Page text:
I thought my biggest problem was keeping my husband happy. Then, I got cancer.
But that was last year. I am healed today thanks to Jesus and the wonderful, caring staff
at Vanderbilt Breast Clinic. But my retired-cop husband has six pack abs. For real. That’s pretty rare in our age bracket. He also reads the Bible, goes to church, and cleans the house. He’s a real catch I work hard to keep. Then breast cancer came a knocking at my door. Lots of appointments and treatments ensued. Lots of contemplation about life and death. My conclusion: life is short but God is good.
I’ve never had good luck with breasts. And no one told me that if and when they appear
they will morph into all sorts of shapes and sizes as the years go by. My breast saga goes way back to the teenage years when I wasn’t developing like the other girls because of my intensive competitive gymnastic career. I didn’t want to be a gymnast, but my dad was the coach, it was the family business, and I was just expected to do it. I later used a handstand to get Johnny Carson and Lorne Michael’s attention and thus have somewhat of a show business career because of it.
Then love interfered as it does, then children, and then I found myself approaching 60
years old and reflecting a lot, especially when I was laying on a rolling table in a hospital wearing a blue shower cap and a hospital gown (more like a big napkin with strings), and they were getting ready to chop my breasts off.
I kept notes in my oncology journal in case I ever missed cancer and wanted to relive the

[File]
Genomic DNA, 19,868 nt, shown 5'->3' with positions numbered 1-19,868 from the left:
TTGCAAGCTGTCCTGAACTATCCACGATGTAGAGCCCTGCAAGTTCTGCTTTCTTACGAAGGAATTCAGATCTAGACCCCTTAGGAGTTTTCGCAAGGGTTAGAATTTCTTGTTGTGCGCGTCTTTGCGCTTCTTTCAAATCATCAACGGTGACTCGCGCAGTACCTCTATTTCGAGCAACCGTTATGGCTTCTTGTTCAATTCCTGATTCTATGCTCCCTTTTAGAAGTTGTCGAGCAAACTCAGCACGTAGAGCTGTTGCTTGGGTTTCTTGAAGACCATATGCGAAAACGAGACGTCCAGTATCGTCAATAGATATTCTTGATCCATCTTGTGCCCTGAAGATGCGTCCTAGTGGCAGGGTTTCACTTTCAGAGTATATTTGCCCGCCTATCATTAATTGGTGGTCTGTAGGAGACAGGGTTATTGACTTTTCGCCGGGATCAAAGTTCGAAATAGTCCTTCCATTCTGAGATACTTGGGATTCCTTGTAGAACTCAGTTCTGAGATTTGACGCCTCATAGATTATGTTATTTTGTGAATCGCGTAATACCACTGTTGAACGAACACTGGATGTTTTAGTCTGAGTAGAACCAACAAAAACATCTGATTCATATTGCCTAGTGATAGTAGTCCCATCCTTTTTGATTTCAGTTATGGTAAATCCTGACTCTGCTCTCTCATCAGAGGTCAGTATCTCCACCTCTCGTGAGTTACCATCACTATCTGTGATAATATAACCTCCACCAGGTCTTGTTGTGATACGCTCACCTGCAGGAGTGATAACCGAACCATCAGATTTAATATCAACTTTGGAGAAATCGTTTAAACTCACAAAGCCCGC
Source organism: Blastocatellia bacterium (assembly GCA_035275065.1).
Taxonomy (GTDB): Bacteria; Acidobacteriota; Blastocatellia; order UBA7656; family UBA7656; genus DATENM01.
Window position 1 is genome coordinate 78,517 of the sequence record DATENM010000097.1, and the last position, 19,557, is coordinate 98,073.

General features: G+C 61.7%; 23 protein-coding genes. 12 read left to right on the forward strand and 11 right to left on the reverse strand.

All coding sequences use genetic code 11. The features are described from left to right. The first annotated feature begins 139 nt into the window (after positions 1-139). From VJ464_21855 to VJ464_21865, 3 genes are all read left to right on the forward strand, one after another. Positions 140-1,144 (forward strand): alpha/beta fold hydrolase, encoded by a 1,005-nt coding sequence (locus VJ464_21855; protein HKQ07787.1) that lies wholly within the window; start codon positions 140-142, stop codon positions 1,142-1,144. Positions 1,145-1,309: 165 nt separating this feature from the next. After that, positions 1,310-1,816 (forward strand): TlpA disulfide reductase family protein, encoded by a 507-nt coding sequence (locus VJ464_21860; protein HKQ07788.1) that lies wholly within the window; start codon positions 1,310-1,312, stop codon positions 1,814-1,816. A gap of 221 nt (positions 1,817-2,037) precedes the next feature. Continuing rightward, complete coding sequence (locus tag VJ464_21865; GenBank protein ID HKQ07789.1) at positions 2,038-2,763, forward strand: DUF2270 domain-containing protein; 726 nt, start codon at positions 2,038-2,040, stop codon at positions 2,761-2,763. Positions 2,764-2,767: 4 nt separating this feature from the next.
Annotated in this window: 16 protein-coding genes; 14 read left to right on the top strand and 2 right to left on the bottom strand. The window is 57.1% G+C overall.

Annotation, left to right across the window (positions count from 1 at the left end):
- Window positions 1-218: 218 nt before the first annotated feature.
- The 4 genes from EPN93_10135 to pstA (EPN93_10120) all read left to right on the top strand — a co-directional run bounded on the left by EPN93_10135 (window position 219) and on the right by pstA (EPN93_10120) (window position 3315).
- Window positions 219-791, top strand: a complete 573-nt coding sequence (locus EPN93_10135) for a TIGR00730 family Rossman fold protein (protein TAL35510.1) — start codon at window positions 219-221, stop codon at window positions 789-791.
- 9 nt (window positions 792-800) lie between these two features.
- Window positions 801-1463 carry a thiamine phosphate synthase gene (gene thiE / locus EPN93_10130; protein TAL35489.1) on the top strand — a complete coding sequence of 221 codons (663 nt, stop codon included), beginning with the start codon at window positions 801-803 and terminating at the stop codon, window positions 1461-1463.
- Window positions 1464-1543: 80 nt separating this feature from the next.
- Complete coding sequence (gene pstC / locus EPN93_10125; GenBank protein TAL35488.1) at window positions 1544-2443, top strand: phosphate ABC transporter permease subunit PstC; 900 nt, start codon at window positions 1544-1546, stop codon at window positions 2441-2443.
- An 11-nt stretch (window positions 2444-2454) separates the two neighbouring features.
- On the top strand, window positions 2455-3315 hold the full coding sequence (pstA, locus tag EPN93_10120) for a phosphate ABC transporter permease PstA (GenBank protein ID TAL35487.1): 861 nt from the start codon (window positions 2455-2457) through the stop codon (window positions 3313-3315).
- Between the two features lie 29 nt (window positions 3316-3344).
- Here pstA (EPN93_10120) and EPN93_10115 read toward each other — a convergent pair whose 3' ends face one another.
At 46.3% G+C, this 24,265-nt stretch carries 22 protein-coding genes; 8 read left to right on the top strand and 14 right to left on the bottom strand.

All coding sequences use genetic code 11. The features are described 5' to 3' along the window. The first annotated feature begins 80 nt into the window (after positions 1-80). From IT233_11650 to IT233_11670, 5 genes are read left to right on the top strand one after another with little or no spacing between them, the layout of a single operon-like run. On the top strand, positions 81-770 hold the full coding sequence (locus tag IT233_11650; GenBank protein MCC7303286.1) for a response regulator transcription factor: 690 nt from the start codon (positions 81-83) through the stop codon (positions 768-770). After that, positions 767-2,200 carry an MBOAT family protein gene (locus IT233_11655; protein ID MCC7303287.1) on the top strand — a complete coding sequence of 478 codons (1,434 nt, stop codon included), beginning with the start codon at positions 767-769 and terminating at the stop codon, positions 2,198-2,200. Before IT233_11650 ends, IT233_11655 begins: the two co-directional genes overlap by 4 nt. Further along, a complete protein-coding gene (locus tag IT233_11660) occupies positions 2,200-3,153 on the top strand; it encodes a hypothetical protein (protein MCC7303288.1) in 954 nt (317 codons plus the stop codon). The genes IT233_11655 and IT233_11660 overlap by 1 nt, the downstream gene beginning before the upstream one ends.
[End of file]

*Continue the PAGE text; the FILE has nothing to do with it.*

adventure—also to give me something to do during the nine months of chemotherapy and
radiation, baldness, and mountains of pills. I named my cancer book Lavender Hair after a song that I wrote during this time about my husband and my hair, which went from bleach-blonde to bald, to a purple wig to a gray crew-cut, and back to bleach-blonde within the year. A woman’s breasts and her hair are her adornment, the essence of her femininity. When they are gone, who are you? I found out. I am a daughter of the King and always beautiful to Him.
And so are you … always beautiful. No matter what you have or don’t have.
My new devotional for breast cancer patients and survivors, Lavender Hair, comes
out Oct. 1 for Breast Cancer Awareness Month. To celebrate the launch of the book, I’ll be
performing my stand-up routine and singing my new song live at Zanies Comedy Club in
Nashville on October 8. Purchase tickets here! and donate to the Breast Cancer Research Foundation here.
Victoria Jackson is the author of Lavender Hair and is best known for her six seasons (1986-1992) on Saturday Night Live. She has also appeared in many films. Victoria was raised in a Bible-believing, piano-playing home with no TV. While at college on a gymnastics scholarship, Victoria discovered drama. Johnny Carson’s talent scout saw her six-minute stand-up comedy act and put her on the Tonight Show where she appeared over 20 times. In 1992, Victoria was reunited with her high school sweetheart, Paul Wessel, and left show business to raise a family in the suburbs of Miami. Victoria still performs stand-up comedy and appears in an occasional film. She and her husband now reside in Nashville, to be near their daughters and grandchildren.
Lavender Hair is available now for purchase at: https://www.amazon.com/Lavender-HairDevotions-Breast-Cancer/dp/1424555620